“It is difficult to get the news from poems, yet men die miserably every day for lack of what is found there.”
— William Carlos Williams, physician and poet
I have picked crops, been a mill worker, a cannery worker, a sawyer, carpenter, surveyor, bus driver, fine furniture builder, musician, engineer, and resident corporate mustapha. Now, in the final third of life, I will learn to be a working poet – with a small p.
To me, a worker is somebody who makes a living through their labor. Labor, the work of your hands and heart, is sacred and you shouldn’t give it away to just anybody. I started working on commercial farms picking berries and beans when I was ten and have worked at least part of each year since. I don’t plan on ever stopping.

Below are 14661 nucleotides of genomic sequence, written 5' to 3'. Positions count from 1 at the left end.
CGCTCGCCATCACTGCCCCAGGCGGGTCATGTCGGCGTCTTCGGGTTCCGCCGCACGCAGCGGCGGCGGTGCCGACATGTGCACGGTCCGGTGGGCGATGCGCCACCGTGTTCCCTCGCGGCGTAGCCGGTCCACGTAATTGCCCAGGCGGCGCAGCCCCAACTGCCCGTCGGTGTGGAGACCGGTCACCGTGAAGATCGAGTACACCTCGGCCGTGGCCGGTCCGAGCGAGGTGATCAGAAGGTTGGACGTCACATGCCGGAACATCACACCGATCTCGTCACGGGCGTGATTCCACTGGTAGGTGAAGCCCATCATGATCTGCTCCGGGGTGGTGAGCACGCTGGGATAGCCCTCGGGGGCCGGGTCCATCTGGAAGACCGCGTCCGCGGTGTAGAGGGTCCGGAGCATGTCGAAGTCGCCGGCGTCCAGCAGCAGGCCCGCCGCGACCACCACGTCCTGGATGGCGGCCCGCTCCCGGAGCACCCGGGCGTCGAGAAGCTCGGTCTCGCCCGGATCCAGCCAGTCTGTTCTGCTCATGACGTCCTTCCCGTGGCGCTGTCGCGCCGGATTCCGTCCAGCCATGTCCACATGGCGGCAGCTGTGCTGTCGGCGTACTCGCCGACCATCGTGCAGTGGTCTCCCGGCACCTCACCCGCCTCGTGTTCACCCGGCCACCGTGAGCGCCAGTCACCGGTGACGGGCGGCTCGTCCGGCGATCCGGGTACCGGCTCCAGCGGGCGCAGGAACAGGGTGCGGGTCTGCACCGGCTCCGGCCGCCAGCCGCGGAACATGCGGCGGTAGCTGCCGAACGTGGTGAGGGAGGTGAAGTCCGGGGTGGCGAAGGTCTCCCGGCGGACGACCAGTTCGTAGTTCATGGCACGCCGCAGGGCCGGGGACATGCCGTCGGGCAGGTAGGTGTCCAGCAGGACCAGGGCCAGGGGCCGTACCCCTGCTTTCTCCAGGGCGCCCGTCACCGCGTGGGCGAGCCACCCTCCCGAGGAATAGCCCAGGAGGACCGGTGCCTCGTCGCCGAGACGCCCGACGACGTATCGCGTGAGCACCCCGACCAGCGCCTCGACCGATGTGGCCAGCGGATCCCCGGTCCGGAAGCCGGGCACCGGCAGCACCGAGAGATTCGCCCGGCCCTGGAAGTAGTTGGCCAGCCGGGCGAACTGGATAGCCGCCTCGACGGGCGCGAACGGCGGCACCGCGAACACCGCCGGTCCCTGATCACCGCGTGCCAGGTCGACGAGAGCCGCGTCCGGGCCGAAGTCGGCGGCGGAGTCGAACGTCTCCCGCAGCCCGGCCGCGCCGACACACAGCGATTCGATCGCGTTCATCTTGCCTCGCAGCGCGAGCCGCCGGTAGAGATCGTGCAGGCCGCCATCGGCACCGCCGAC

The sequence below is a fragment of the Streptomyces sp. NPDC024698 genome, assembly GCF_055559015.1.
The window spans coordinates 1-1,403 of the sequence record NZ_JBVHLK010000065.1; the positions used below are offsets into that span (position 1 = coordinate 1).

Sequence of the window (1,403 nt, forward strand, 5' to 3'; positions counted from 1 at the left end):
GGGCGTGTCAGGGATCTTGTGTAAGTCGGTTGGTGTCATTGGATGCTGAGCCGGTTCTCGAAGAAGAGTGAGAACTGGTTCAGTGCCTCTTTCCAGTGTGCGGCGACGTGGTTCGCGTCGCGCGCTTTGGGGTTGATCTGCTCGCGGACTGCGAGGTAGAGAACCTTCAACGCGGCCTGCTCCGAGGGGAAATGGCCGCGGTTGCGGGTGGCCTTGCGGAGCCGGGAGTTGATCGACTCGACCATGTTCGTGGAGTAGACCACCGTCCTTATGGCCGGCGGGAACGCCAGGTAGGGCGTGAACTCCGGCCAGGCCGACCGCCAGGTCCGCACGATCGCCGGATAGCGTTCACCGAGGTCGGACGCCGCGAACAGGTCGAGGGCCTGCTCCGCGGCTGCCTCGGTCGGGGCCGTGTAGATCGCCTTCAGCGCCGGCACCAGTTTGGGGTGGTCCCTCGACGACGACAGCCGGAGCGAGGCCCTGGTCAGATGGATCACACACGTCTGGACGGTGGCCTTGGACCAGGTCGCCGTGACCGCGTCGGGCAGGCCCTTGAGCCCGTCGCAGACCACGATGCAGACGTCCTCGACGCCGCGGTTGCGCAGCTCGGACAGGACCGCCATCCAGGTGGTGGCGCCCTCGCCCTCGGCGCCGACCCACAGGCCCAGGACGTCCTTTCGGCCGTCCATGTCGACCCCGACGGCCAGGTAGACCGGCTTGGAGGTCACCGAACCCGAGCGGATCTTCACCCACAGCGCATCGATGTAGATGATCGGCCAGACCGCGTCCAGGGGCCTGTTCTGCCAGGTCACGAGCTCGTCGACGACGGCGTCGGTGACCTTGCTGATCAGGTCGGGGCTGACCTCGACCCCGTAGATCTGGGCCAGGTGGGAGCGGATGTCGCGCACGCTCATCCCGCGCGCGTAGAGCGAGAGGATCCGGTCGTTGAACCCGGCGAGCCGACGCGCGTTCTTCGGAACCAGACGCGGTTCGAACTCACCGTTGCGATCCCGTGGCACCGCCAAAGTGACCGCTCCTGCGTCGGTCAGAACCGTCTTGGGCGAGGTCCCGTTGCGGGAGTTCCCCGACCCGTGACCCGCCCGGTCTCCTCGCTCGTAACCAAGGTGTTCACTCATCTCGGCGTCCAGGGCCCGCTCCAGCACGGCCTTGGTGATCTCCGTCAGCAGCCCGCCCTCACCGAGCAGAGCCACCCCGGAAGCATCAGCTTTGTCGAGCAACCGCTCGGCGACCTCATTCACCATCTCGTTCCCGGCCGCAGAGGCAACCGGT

Poetry is culture work. If the poet does his or her job well, their work becomes insurgent art and a human call to arms, as Carlos Williams pointed out. If there is anything more important right now, I’m not sure what it is.
I’ve been a journeyman working at it part time for years now and realize that it is a craft, like any other I have pursued. Gabriel Garcia Marquez says that literature is carpentry. I plan to take him at his word.
These are some of my favorite labor poets: William Shakespeare, William Carlos Williams, Anne Sexton, Emily Dickinson, Kay Ryan, William Stafford, Bukowski, Tomas Tranströmer, Pablo Neruda, Antonio Machado, Seamus Heaney, Billy Collins, Bob Dylan, Pussy Riot and Eminem.
Write on, my friends. It is down to us now.
Yours in art and labor,